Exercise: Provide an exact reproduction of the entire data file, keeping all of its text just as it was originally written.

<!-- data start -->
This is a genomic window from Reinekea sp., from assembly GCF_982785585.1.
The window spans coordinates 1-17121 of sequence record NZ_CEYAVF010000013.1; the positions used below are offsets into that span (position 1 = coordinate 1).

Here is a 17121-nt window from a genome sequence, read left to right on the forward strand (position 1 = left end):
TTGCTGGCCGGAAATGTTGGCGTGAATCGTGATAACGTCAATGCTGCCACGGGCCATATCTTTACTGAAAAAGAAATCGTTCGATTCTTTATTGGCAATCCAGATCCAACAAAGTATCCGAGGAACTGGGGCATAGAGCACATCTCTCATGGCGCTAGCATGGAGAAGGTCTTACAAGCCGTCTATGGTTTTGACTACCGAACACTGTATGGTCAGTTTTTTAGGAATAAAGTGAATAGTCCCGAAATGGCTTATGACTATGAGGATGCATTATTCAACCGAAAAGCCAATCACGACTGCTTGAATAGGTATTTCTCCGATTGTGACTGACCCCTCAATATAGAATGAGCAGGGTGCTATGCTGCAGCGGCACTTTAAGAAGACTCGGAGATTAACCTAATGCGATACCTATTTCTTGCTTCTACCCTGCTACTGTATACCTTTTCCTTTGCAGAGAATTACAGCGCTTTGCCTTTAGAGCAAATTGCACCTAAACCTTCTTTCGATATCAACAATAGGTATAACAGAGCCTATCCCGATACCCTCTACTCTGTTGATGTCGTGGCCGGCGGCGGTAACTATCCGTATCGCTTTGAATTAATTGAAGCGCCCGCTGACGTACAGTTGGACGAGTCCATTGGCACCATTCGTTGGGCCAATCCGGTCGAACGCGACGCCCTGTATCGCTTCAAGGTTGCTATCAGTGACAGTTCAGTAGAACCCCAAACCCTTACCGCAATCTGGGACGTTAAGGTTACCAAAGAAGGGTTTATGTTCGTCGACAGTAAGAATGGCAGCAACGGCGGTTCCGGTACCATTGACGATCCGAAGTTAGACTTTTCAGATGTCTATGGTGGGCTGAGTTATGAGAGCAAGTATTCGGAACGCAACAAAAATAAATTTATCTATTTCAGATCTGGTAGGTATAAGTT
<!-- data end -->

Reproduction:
This is a genomic window from Reinekea sp., from assembly GCF_982785585.1.
The window spans coordinates 1-17121 of sequence record NZ_CEYAVF010000013.1; the positions used below are offsets into that span (position 1 = coordinate 1).

Here is a 17121-nt window from a genome sequence, read left to right on the forward strand (position 1 = left end):
TTGCTGGCCGGAAATGTTGGCGTGAATCGTGATAACGTCAATGCTGCCACGGGCCATATCTTTACTGAAAAAGAAATCGTTCGATTCTTTATTGGCAATCCAGATCCAACAAAGTATCCGAGGAACTGGGGCATAGAGCACATCTCTCATGGCGCTAGCATGGAGAAGGTCTTACAAGCCGTCTATGGTTTTGACTACCGAACACTGTATGGTCAGTTTTTTAGGAATAAAGTGAATAGTCCCGAAATGGCTTATGACTATGAGGATGCATTATTCAACCGAAAAGCCAATCACGACTGCTTGAATAGGTATTTCTCCGATTGTGACTGACCCCTCAATATAGAATGAGCAGGGTGCTATGCTGCAGCGGCACTTTAAGAAGACTCGGAGATTAACCTAATGCGATACCTATTTCTTGCTTCTACCCTGCTACTGTATACCTTTTCCTTTGCAGAGAATTACAGCGCTTTGCCTTTAGAGCAAATTGCACCTAAACCTTCTTTCGATATCAACAATAGGTATAACAGAGCCTATCCCGATACCCTCTACTCTGTTGATGTCGTGGCCGGCGGCGGTAACTATCCGTATCGCTTTGAATTAATTGAAGCGCCCGCTGACGTACAGTTGGACGAGTCCATTGGCACCATTCGTTGGGCCAATCCGGTCGAACGCGACGCCCTGTATCGCTTCAAGGTTGCTATCAGTGACAGTTCAGTAGAACCCCAAACCCTTACCGCAATCTGGGACGTTAAGGTTACCAAAGAAGGGTTTATGTTCGTCGACAGTAAGAATGGCAGCAACGGCGGTTCCGGTACCATTGACGATCCGAAGTTAGACTTTTCAGATGTCTATGGTGGGCTGAGTTATGAGAGCAAGTATTCGGAACGCAACAAAAATAAATTTATCTATTTCAGATCTGGTAGGTATAAGTT